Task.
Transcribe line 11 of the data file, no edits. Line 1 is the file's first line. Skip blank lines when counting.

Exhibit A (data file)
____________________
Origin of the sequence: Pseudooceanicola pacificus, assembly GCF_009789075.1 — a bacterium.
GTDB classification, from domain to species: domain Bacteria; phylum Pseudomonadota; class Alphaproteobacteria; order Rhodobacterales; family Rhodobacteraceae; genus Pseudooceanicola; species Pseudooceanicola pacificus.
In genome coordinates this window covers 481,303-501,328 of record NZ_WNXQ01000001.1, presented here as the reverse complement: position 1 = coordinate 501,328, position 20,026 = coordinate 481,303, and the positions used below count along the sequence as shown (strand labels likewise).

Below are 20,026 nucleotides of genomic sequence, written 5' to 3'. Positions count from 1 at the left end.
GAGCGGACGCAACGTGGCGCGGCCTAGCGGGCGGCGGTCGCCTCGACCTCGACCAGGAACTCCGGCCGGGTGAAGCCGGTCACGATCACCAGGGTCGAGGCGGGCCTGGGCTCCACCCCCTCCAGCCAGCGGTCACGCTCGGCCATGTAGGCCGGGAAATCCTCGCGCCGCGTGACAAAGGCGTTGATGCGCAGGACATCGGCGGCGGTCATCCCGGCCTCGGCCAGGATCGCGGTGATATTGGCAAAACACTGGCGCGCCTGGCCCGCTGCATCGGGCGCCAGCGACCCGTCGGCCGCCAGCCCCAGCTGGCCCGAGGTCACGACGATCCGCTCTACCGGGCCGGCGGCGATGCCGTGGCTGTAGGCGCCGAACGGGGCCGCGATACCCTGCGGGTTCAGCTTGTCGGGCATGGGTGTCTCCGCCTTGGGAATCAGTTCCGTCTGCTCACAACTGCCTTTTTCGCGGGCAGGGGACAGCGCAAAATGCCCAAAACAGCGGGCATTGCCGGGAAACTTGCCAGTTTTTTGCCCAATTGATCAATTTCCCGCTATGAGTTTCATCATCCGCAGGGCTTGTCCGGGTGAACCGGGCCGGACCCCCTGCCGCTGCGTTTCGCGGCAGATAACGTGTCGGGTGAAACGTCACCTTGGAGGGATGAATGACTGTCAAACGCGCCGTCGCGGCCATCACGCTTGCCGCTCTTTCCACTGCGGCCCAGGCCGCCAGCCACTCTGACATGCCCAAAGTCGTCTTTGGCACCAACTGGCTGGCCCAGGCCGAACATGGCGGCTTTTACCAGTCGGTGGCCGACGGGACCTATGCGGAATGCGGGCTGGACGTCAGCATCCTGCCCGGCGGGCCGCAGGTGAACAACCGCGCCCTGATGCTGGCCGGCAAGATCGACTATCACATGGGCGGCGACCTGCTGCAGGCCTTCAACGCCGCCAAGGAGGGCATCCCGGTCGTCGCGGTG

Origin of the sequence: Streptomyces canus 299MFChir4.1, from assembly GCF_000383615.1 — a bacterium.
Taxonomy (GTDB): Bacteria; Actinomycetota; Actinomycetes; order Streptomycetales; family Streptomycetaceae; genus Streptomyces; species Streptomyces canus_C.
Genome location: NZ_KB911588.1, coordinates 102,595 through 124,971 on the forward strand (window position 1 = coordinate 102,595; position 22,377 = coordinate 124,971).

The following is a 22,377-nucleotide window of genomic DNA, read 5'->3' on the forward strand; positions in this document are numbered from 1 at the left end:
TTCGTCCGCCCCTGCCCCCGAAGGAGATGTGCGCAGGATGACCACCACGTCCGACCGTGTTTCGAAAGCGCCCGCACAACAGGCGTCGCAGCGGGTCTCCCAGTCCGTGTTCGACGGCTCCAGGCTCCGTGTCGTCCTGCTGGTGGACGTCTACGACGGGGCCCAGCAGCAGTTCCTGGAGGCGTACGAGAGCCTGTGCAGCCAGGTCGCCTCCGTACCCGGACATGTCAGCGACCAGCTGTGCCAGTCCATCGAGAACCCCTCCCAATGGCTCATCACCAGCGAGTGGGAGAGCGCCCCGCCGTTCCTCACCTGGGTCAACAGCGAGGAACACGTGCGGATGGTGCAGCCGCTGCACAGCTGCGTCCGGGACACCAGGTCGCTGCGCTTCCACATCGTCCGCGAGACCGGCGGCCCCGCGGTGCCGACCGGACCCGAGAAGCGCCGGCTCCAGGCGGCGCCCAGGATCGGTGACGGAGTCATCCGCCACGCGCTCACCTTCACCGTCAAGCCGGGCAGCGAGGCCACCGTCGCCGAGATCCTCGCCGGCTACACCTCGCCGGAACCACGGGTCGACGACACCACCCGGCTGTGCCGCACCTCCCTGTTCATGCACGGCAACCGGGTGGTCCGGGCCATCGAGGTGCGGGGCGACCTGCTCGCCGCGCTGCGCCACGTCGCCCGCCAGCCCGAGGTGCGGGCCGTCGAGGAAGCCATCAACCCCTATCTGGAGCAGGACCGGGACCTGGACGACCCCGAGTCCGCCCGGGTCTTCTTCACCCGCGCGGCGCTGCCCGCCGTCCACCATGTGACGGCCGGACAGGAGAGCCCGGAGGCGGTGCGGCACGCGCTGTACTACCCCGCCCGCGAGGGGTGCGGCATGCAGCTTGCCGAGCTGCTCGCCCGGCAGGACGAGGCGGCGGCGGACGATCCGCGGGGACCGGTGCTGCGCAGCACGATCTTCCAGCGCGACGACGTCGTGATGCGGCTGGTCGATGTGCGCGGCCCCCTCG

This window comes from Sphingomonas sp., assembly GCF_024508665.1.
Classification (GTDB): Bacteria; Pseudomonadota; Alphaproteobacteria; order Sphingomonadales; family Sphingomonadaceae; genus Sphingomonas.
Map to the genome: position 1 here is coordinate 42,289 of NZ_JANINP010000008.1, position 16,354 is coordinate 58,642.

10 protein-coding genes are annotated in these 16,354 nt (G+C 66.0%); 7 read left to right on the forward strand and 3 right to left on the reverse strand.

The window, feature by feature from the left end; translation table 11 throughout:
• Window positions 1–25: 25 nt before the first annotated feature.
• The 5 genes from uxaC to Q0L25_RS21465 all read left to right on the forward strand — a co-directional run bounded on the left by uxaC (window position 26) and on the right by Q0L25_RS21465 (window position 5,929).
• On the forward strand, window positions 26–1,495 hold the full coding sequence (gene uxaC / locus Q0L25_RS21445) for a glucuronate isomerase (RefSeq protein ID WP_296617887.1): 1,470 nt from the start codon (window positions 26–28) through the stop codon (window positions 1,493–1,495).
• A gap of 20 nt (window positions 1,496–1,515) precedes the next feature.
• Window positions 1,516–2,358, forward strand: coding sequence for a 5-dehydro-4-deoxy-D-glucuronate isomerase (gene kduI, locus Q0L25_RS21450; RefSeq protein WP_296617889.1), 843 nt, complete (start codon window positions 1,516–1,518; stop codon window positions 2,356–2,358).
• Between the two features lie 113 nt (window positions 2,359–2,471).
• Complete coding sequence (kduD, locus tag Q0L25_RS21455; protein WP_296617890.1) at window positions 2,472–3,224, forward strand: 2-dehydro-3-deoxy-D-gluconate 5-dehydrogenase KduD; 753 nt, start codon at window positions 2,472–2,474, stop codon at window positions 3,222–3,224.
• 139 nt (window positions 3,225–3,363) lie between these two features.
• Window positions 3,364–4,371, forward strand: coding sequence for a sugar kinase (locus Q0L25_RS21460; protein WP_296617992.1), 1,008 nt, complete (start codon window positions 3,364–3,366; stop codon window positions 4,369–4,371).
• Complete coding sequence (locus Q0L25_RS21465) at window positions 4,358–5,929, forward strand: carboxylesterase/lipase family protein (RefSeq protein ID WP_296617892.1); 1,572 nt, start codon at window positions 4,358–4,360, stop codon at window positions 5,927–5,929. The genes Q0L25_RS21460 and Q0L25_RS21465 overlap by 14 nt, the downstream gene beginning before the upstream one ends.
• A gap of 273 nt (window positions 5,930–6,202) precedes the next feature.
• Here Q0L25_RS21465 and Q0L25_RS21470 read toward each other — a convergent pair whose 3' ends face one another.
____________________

This window comes from Sphingomonas sp., assembly GCF_024508665.1.